1. “Yes,” said the girl. “Everything tastes like licorice. Especially all the things you’ve waited so long for, like absinthe.”
Even though the girl had asked the American man to order the absinthe because she had never tried it before, she immediately puts her glass back on the table after the first taste, surprised by the drink’s sharp bite. She remarks that her drink tastes like licorice and then tries to subtly broach the subject of her pregnancy again, because the American had ignored her earlier comment that the nearby hills look like white elephants. Basically rehashing the adage “be careful what you wish for because it may come true,” the girl recognizes the irony in not liking the taste of the drink she’d asked the man to order for her, just as she presumably dislikes being pregnant when she’d always wished for a baby. The man, however, perhaps senses the underlying message of the girl’s seemingly casual remark and tells her to be quiet, prompting her to once more bring up the subject of white elephants.
2. “But if I do it, then it will be nice again if I say things are like white elephants, and you’ll like it?”
By this point, midway through the story, the girl has already retracted her previous comment that the surrounding hills look like white elephants, hinting that she wants to keep the baby instead of having an abortion. The man had been upset at this, feigning indifference but pushing for the abortion because he doesn’t want the child. Still hoping to save their broken relationship, the girl asks her boyfriend whether things between them will return to the way they used to be if she goes through with the abortion. Her indecision and desire to placate the man demonstrate her dependence on him. At the same time, however, the mere fact that she asks the question may imply that she believes that nothing can save their relationship.
Ernest Hemingway's Hills Like White Elephants Essay
1065 Words5 Pages
Ernest Hemingway's "Hills Like White Elephants"
Ernest Hemingway's short story "Hills Like White Elephants" relies on symbolism to carry the theme of either choosing to live selfishly and dealing with the results, or choosing a more difficult and selfless path and reveling in the rewards. The symbolic materials and the symbolic characters aid the reader's understanding of the subtle theme of this story. The hills symbolize two different decisions that the pregnant girl in our story is faced with. Both hills are completely opposite of each other, and each "hill" or decision has a consequence that is just as different as the appearance of the hills.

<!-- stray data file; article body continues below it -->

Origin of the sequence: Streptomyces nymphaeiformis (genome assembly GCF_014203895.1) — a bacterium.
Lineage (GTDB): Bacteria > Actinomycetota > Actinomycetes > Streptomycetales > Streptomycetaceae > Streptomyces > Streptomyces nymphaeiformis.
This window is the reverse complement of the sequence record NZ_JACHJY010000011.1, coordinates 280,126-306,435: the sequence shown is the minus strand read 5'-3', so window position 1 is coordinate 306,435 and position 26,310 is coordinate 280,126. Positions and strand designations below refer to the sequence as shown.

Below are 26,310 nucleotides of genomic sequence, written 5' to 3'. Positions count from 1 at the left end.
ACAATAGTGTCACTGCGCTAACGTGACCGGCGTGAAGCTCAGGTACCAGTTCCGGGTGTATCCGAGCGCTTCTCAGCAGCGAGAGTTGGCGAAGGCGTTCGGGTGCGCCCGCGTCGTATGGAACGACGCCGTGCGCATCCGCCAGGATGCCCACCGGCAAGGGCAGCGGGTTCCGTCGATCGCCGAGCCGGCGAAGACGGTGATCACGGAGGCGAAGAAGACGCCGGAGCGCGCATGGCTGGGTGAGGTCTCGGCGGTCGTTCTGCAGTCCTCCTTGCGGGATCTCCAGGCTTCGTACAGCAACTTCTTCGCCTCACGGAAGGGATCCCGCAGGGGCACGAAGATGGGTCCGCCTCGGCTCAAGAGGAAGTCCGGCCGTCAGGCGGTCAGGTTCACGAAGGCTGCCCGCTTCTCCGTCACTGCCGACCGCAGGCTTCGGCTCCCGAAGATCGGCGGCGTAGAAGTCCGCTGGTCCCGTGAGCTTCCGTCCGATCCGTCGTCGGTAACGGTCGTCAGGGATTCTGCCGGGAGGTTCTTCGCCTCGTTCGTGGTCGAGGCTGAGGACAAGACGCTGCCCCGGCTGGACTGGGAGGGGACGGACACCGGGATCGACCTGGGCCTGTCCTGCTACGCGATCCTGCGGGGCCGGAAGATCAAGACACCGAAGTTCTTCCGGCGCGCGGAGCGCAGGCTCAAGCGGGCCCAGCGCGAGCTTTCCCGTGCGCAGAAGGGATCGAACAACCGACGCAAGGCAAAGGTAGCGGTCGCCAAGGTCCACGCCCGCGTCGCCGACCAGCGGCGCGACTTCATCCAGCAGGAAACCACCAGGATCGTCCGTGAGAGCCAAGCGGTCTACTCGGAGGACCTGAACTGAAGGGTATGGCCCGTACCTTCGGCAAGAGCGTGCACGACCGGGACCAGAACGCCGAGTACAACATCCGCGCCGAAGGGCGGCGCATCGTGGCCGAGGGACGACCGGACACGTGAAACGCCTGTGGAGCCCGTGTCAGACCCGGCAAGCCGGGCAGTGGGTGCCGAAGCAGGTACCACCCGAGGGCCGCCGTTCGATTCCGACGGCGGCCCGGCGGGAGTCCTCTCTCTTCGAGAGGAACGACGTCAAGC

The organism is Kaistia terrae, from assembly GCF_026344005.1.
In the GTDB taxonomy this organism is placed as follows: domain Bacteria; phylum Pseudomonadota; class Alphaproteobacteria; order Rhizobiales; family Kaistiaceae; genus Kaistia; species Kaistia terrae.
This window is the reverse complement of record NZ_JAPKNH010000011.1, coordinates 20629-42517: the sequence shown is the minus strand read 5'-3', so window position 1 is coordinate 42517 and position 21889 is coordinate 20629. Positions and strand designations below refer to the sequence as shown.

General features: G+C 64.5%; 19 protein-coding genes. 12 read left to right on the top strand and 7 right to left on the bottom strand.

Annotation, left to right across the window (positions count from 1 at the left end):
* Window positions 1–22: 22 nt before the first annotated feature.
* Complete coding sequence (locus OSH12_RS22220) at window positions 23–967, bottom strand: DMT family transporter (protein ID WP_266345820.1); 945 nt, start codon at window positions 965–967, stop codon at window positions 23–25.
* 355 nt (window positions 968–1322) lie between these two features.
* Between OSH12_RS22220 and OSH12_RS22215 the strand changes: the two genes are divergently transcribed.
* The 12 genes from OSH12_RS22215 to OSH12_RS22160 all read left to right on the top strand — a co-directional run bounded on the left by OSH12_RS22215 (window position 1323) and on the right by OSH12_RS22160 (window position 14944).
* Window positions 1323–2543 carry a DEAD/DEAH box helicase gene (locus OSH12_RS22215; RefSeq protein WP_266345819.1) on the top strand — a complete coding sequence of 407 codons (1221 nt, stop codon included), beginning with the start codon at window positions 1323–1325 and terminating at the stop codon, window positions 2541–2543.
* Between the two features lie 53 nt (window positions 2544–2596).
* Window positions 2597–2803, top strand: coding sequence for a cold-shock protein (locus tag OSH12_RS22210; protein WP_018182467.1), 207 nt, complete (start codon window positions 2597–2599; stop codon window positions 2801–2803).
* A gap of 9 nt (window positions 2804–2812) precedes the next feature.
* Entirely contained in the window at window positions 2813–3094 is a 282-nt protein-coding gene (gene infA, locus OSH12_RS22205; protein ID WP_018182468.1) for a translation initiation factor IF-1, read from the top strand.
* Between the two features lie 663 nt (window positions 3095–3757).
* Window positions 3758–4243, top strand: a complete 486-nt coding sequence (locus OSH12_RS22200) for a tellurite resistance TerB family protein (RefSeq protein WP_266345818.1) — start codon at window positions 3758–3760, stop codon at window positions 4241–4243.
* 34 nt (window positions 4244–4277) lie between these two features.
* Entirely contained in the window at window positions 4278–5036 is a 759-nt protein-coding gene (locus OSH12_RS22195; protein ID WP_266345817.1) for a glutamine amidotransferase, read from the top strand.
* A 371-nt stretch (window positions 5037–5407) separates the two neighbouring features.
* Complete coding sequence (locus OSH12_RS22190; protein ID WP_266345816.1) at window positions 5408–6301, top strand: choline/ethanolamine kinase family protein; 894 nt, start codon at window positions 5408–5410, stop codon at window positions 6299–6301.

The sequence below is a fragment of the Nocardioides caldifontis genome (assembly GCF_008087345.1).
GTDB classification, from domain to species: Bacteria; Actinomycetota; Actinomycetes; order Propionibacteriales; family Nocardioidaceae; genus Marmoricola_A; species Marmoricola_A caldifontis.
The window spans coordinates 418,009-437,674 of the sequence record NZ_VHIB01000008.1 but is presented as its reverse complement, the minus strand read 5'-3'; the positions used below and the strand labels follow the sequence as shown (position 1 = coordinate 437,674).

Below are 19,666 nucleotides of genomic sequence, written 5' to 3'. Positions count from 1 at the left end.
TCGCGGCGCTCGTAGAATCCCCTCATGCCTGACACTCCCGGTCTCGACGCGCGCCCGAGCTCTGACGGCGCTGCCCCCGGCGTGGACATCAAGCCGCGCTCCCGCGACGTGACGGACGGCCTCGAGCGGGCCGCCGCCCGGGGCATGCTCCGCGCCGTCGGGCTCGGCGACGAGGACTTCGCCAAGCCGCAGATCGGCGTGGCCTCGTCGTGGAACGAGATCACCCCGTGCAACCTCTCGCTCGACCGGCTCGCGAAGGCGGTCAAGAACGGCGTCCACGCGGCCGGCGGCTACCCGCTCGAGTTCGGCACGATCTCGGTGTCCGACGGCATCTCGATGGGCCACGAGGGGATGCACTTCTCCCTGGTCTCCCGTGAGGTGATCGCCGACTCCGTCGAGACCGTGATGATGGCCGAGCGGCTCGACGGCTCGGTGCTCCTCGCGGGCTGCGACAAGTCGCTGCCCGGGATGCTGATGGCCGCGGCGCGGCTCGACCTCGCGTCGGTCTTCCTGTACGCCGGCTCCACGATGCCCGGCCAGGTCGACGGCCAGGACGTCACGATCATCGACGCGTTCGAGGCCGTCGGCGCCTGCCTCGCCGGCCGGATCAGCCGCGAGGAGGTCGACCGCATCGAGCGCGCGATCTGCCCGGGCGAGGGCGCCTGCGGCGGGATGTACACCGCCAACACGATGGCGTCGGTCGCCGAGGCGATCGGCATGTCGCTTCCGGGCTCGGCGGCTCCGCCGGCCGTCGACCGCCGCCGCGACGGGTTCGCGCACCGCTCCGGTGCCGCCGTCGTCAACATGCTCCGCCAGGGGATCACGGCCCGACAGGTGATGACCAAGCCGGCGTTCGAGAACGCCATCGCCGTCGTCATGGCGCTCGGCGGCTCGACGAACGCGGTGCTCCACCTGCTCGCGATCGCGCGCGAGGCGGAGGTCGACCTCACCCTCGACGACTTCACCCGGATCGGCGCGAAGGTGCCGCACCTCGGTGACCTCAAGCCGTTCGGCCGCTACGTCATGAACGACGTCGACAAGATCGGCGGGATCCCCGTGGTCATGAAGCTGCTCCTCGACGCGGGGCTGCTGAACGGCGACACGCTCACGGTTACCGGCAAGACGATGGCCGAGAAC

Hemingway uses drinking, the hillsides, and a railroad track between the two hills to…show more content…
She must choose one "hill" or another, she cannot sit on the tracks forever and mull over the pros and cons of each decision.
The girl, the American and the woman all symbolize the decision that must be made. The girl symbolizes youth, innocence and naivety. She is totally ignorant of the consequences of an abortion because she is young, beautiful and in the prime of her life, and experiencing new things all the time. Hemingway uses her to show a young, pregnant girl trying to decide if she wants to remain carefree like the American or if she wants to be like the woman and be wise and mature. The girl battles back and forth with an inner conflict, two different sides pulling at her final decision; If she has her baby she will ruin her youthfulness and destroy her romantic relationship with the American, but it very well could transform her into a woman who is wise, mature and focused on someone other than herself. The girl is getting tired of the same routine of drinks and a social life and she decides to do something very different. She decides to keep her baby, to become a woman and leave her carefree and childish ways behind. However, the only thing that is standing between the girl and the life she wants for herself and her child is the American. The American is a selfish individualist that wants to do things his way and only lives to please himself. The